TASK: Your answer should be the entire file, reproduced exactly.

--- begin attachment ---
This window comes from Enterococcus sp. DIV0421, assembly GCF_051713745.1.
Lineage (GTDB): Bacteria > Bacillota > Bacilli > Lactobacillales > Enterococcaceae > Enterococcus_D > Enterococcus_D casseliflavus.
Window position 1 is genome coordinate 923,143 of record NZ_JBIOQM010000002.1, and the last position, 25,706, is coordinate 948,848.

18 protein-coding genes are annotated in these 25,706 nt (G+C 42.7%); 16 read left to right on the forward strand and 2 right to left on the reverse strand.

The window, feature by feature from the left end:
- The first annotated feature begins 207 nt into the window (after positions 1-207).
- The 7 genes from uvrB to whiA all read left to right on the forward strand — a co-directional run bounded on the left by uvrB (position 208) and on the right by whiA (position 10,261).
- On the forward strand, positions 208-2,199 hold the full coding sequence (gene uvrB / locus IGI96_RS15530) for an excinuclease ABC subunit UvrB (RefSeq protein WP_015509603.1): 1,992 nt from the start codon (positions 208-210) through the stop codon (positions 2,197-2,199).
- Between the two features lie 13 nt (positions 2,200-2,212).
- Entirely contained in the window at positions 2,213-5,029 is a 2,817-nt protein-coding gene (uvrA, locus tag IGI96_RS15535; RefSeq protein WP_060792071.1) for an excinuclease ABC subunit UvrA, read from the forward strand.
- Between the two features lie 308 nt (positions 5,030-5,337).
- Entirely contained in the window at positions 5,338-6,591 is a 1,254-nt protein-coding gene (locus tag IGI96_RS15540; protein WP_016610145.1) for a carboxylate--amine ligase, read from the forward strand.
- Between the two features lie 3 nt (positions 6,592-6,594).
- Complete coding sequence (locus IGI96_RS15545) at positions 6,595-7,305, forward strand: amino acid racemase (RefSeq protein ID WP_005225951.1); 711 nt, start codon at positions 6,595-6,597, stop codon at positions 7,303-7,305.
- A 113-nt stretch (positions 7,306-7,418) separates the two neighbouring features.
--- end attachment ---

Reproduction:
This window comes from Enterococcus sp. DIV0421, assembly GCF_051713745.1.
Lineage (GTDB): Bacteria > Bacillota > Bacilli > Lactobacillales > Enterococcaceae > Enterococcus_D > Enterococcus_D casseliflavus.
Window position 1 is genome coordinate 923,143 of record NZ_JBIOQM010000002.1, and the last position, 25,706, is coordinate 948,848.

18 protein-coding genes are annotated in these 25,706 nt (G+C 42.7%); 16 read left to right on the forward strand and 2 right to left on the reverse strand.

The window, feature by feature from the left end:
- The first annotated feature begins 207 nt into the window (after positions 1-207).
- The 7 genes from uvrB to whiA all read left to right on the forward strand — a co-directional run bounded on the left by uvrB (position 208) and on the right by whiA (position 10,261).
- On the forward strand, positions 208-2,199 hold the full coding sequence (gene uvrB / locus IGI96_RS15530) for an excinuclease ABC subunit UvrB (RefSeq protein WP_015509603.1): 1,992 nt from the start codon (positions 208-210) through the stop codon (positions 2,197-2,199).
- Between the two features lie 13 nt (positions 2,200-2,212).
- Entirely contained in the window at positions 2,213-5,029 is a 2,817-nt protein-coding gene (uvrA, locus tag IGI96_RS15535; RefSeq protein WP_060792071.1) for an excinuclease ABC subunit UvrA, read from the forward strand.
- Between the two features lie 308 nt (positions 5,030-5,337).
- Entirely contained in the window at positions 5,338-6,591 is a 1,254-nt protein-coding gene (locus tag IGI96_RS15540; protein WP_016610145.1) for a carboxylate--amine ligase, read from the forward strand.
- Between the two features lie 3 nt (positions 6,592-6,594).
- Complete coding sequence (locus IGI96_RS15545) at positions 6,595-7,305, forward strand: amino acid racemase (RefSeq protein ID WP_005225951.1); 711 nt, start codon at positions 6,595-6,597, stop codon at positions 7,303-7,305.
- A 113-nt stretch (positions 7,306-7,418) separates the two neighbouring features.